||This article needs more medical references for verification or relies too heavily on primary sources. (February 2014)|
|This article needs additional citations for verification. (February 2014)|
Rolfing is a massage therapy marketed by the Rolf Institute of Structural Integration (RISI). The Institute states that Rolfing is a "holistic system of soft tissue manipulation and movement education that organize(s) the whole body in gravity". Rolfing is essentially identical to Structural Integration, whereby a forceful massage technique is used in an attempt to reposition tissues under the skin.
There is no evidence Rolfing is effective for the treatment of any health condition.
Ida Pauline Rolf began working on massage in New York in the 1930s with the main goal of organizing the human structure in relation to gravity in order to help the chronically disabled unable to find help elsewhere. Her method, involving a programme of deep-tissue massages, was originally called "Postural Release" and later "Structural Integration" but became known as "Rolfing". In 1971 Rolf founded the Rolf Institute of Structural Integration.
Structural Integration evolved out of a number of sources including osteopathy, (including cranial osteopathy), chiropractic medicine, yoga, and Korzybski’s general semantics. The focus of this work is based upon the premise that for the body to function properly its structure must first be secure so that it can use gravity for support, and that each segment of the body should relate properly to each other.
Structural Integrators use a multi-session approach in which specific strategies are developed which are claimed to guide each individual into "optimal balance". By the 1950s Rolf was teaching Postural Release.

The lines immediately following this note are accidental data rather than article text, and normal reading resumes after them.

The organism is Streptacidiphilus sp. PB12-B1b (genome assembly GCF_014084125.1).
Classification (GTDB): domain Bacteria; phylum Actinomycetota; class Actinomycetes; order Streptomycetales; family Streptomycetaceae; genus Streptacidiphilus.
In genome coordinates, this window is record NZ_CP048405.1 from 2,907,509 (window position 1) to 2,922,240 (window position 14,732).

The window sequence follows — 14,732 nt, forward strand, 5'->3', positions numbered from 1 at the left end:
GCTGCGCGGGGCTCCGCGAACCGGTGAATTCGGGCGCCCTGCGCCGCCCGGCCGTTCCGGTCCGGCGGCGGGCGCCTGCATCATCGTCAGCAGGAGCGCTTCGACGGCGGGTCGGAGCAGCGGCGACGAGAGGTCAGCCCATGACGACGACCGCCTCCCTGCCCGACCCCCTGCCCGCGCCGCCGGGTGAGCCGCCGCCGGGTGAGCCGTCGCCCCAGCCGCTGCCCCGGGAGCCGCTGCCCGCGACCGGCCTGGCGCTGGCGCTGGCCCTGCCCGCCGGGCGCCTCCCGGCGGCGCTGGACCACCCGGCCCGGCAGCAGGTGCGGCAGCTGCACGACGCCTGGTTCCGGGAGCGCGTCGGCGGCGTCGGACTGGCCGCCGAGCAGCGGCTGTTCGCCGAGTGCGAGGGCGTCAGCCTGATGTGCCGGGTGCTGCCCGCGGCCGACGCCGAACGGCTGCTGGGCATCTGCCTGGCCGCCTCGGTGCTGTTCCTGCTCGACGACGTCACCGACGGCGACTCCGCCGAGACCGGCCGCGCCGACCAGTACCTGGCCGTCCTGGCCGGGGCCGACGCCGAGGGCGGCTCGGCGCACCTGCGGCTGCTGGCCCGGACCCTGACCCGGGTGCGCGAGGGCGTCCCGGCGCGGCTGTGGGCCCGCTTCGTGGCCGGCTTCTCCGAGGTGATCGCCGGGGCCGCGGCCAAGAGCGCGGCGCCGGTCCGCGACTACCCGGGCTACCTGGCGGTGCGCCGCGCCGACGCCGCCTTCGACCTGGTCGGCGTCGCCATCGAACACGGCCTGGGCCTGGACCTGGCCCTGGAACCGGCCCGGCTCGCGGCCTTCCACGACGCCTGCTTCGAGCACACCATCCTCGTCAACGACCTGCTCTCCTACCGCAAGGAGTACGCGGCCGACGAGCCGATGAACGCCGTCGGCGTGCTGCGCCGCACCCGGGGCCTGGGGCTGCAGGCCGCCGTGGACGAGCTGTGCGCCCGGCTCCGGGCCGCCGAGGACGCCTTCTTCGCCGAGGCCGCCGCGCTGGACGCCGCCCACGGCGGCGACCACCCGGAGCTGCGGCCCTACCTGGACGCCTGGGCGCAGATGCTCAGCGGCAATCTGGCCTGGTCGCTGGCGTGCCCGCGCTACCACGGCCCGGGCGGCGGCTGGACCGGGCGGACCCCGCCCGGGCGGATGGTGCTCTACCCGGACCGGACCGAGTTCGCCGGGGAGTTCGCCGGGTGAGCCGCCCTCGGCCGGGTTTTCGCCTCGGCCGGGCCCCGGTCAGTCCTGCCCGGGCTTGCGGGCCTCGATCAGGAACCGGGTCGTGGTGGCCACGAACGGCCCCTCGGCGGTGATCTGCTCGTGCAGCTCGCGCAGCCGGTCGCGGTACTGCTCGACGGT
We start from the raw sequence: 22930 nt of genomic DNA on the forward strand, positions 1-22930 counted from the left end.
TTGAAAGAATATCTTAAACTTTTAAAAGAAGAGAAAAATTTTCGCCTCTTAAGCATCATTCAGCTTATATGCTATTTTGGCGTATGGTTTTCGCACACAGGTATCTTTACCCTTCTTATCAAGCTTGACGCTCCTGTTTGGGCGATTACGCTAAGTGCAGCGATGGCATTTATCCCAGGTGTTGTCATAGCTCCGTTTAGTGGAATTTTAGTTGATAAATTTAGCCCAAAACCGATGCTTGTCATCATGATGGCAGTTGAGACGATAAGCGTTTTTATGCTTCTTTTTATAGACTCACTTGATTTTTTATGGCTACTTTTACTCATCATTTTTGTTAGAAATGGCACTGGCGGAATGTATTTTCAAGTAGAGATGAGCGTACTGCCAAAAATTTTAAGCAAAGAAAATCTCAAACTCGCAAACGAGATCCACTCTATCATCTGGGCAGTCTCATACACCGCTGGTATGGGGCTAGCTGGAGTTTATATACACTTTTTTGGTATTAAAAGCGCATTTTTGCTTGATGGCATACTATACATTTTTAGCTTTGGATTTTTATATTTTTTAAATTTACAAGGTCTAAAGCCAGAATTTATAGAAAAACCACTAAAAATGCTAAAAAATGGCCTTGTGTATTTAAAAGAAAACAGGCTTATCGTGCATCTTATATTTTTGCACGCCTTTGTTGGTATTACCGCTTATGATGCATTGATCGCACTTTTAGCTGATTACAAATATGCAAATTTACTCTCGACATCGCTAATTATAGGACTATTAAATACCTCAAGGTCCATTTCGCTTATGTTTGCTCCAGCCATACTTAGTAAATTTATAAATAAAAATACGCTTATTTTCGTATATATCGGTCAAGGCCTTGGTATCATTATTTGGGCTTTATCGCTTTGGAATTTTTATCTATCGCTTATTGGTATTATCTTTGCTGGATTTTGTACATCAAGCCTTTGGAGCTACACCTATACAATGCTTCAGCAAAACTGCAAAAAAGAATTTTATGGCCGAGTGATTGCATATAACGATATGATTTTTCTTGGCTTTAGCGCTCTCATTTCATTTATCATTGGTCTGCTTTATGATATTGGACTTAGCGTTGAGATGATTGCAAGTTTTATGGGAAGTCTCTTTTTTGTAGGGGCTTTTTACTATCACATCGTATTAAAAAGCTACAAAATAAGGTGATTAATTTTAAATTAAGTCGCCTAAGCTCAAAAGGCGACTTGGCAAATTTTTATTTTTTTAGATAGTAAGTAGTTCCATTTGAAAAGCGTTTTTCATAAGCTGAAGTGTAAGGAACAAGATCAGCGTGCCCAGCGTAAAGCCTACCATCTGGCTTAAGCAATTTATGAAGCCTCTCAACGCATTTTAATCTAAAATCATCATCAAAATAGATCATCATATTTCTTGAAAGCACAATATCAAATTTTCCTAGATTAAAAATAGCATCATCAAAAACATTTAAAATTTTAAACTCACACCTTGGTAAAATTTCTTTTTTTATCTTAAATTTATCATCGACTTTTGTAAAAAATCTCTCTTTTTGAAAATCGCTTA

In an effort to preserve the essential elements of Structural Integration in its teaching and practice, practitioners from a variety of schools formed the International Association of Structural Integrators (IASI)  in 2002. The IASI is now a worldwide membership organization for Structural Integrators whose mission is the advancement and promotion of SI as a cornerstone to health and wellbeing through education, community, and communication. The IASI protects the integrity of this work by maintaining standards that support the development of Structural Integration as a distinct vocation. Compliance with these established standards requires professionals to complete between 650 and 2,000 hours in specialized training programs and to maintain continuing education for ongoing professional status within the IASI. There is a certification exam for SI practitioners.
Theory and practice
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Skeletal muscles often work in opposing pairs called the "agonist" and the "antagonist", the one contracting while the other relaxes. Rolf theorized that "bound up" fasciae (connective tissues) often restrict opposing muscles from functioning in concert. She claimed to have found an association between pent-up emotions and tension in muscles. This claim of a muscular/emotional connection is not supported by scientific studies. She aimed to separate the fibers of bound up fasciae manually to loosen them and allow effective movement.
Rolfing is a forceful massage technique in which a practitioner will use their whole body to apply pressure. Rolfers manipulate the body in attempt to move the fascia until they believe it is operating in conjunction with the muscles in a "normal" fashion. This takes place over a course of ten 60- to 90-minute sessions, with a specific goal for each session and an overall goal of cumulative results. Some clients find Rolfing painful but it has evolved over the decades into a far more gentle practice than it was in its early days. On The Oprah Winfrey Show in 2007 Mehmet Oz likened Rolfing to having someone do yoga for you.
Only practitioners certified by RISI can use the title "Rolfer," or practice "Rolfing," due to service mark ownership. The Guild for Structural Integration is the other certifying body, whose graduates use the title "Practitioners of the Rolf Method of Structural Integration."
According to a 2004 scientific review, peer reviewed research on Rolfing is limited, lacking controlled clinical trials: "there is no evidence-based literature to support Rolfing in any specific disease group."
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